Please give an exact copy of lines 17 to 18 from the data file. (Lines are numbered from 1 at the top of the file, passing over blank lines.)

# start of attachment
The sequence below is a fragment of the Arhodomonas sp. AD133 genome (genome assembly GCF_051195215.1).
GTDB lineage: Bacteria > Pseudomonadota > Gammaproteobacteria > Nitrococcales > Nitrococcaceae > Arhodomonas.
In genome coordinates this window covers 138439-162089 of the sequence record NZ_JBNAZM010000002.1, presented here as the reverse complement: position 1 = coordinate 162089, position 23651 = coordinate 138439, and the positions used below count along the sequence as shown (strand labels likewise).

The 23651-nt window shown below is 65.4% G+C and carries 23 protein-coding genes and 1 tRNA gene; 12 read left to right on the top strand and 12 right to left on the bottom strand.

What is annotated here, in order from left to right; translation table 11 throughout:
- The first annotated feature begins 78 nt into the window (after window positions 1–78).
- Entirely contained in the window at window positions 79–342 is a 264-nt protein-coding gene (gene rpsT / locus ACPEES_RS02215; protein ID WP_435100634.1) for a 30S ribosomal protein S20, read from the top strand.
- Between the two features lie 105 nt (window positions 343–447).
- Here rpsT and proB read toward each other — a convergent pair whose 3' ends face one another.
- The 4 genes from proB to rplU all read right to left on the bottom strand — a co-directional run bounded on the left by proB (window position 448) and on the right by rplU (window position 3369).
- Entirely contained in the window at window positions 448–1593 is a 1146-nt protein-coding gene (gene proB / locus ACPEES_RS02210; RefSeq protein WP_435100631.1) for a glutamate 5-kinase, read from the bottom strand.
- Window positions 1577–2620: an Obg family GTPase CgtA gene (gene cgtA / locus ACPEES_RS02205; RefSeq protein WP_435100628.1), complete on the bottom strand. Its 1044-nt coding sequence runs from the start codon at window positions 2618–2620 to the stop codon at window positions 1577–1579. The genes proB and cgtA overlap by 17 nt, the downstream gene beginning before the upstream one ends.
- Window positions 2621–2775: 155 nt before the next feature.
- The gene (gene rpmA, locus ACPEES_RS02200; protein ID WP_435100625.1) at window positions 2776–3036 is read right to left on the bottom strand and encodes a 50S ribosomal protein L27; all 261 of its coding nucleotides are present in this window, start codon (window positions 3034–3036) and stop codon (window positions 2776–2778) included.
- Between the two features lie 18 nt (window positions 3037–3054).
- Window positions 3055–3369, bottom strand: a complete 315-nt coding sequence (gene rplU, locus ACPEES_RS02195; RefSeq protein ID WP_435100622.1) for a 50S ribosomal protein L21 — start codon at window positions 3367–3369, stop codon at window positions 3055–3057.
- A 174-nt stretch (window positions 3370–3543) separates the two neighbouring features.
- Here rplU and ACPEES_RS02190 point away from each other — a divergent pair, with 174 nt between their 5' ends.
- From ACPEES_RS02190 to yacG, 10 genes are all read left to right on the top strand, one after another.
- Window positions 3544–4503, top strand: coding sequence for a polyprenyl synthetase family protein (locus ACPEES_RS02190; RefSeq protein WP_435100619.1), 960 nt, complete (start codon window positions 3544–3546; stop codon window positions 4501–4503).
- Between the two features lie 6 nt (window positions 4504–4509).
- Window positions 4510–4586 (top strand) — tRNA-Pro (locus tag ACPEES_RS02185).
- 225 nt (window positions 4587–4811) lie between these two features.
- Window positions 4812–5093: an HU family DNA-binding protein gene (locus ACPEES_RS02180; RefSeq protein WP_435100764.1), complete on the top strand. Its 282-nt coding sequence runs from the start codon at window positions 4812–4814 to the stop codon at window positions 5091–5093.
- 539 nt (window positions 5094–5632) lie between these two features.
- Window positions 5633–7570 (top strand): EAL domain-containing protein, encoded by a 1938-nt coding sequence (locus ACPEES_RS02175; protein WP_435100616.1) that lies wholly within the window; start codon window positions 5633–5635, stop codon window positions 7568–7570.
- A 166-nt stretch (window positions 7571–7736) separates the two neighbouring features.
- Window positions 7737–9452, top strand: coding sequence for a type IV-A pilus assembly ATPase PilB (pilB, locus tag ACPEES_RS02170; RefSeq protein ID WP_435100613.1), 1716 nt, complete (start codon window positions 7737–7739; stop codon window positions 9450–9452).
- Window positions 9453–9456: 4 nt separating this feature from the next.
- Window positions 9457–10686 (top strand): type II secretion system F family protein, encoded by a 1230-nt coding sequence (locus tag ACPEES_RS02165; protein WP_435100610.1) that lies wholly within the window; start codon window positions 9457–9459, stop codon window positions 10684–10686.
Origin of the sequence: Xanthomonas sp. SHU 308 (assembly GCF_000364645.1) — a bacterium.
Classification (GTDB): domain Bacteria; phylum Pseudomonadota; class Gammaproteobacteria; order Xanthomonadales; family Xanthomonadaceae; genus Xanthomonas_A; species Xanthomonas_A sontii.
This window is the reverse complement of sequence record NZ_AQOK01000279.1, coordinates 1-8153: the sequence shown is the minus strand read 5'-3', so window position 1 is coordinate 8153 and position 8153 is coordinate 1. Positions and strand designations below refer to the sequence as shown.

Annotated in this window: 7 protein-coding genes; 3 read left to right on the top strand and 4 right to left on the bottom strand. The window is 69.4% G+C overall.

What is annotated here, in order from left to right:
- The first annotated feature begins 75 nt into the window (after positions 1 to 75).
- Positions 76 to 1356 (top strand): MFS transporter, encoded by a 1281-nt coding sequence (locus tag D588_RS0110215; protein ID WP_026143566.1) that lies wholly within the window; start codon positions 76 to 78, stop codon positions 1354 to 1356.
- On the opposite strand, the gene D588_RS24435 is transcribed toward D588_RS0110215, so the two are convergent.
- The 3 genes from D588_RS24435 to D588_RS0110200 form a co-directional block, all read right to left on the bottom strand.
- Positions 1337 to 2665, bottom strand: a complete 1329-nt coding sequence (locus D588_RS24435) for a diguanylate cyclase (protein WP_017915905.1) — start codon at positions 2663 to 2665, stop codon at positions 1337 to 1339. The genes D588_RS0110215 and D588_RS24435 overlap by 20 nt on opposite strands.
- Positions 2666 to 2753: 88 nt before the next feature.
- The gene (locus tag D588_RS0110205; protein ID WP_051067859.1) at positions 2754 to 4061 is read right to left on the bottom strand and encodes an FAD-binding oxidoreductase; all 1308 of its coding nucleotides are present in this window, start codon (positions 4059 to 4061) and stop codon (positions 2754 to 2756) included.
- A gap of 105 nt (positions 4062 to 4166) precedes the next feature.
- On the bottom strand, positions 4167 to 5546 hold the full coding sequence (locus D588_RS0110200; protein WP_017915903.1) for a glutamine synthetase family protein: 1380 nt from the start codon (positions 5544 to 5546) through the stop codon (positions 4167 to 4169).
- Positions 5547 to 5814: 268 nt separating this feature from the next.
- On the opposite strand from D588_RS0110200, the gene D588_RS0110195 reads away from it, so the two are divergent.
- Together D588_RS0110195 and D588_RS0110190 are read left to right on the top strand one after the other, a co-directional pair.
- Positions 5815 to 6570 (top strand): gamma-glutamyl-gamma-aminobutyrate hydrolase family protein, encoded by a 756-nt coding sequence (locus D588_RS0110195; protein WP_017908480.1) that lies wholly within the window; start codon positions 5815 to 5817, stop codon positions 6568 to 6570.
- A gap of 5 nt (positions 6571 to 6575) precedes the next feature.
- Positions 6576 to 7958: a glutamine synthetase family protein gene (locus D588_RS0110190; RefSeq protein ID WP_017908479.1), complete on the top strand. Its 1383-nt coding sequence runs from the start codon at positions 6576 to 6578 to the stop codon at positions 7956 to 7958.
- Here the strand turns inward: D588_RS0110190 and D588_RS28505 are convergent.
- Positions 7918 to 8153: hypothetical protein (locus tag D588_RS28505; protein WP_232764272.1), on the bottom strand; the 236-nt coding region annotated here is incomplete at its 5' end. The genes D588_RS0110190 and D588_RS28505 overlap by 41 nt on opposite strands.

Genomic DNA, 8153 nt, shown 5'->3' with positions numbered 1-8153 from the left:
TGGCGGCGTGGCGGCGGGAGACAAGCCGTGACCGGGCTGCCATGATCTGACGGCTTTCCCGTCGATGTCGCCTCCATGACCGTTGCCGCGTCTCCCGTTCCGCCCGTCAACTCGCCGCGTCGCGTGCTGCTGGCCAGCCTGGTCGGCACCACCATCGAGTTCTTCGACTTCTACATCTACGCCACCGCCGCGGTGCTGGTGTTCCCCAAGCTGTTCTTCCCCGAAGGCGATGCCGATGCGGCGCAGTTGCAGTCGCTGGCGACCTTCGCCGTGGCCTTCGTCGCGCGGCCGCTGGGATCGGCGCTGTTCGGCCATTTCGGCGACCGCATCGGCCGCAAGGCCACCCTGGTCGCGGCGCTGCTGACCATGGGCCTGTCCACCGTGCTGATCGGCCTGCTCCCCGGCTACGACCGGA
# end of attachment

- A 174-nt stretch (window positions 3370–3543) separates the two neighbouring features.
- Here rplU and ACPEES_RS02190 point away from each other — a divergent pair, with 174 nt between their 5' ends.